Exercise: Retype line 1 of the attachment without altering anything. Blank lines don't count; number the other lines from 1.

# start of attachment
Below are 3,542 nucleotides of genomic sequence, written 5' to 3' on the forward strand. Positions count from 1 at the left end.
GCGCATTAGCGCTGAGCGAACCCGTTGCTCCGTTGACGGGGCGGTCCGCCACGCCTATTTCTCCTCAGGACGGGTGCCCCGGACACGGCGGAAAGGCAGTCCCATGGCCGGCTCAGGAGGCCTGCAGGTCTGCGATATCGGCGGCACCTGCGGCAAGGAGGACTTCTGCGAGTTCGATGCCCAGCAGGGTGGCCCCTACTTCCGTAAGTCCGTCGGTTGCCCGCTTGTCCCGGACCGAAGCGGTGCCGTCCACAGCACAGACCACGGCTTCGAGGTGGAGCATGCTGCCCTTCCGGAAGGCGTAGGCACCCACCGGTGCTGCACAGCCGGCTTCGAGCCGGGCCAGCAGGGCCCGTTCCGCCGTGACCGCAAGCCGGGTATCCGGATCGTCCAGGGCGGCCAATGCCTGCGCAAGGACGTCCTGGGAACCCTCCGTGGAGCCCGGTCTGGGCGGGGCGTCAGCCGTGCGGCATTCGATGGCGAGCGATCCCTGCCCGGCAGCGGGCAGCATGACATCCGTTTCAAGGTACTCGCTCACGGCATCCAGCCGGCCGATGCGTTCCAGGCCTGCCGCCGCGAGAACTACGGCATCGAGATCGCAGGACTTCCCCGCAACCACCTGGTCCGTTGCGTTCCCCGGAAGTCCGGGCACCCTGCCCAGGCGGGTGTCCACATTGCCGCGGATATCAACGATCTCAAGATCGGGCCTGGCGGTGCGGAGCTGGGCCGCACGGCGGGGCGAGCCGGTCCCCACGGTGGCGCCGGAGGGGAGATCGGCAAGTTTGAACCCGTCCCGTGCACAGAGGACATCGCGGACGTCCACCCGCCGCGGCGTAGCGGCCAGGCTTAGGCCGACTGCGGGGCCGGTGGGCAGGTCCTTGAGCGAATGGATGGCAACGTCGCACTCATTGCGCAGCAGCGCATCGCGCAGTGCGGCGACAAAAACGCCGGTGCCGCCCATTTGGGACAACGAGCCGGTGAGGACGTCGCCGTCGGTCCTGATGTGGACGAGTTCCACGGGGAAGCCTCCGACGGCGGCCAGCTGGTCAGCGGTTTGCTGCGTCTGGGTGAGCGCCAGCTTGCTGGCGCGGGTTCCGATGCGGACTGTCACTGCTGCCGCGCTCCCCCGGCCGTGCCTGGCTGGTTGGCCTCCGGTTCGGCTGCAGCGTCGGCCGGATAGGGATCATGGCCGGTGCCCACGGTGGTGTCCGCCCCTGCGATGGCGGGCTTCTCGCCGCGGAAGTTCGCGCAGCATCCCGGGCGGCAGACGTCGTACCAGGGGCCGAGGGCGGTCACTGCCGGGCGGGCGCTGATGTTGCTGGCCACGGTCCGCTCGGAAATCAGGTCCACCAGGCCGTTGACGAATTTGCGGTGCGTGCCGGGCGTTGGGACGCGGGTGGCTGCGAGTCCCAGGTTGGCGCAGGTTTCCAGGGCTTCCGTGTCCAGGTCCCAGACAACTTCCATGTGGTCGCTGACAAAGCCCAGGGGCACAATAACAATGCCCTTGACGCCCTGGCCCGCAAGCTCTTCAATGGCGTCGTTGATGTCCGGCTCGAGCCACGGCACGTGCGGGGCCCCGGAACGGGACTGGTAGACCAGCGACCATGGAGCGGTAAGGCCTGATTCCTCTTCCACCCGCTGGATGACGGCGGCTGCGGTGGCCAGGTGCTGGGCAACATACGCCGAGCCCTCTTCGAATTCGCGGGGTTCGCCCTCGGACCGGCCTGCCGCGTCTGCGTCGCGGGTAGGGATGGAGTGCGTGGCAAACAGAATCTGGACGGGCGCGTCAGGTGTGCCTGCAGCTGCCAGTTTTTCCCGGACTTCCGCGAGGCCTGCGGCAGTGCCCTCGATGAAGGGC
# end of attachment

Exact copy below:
Below are 3,542 nucleotides of genomic sequence, written 5' to 3' on the forward strand. Positions count from 1 at the left end.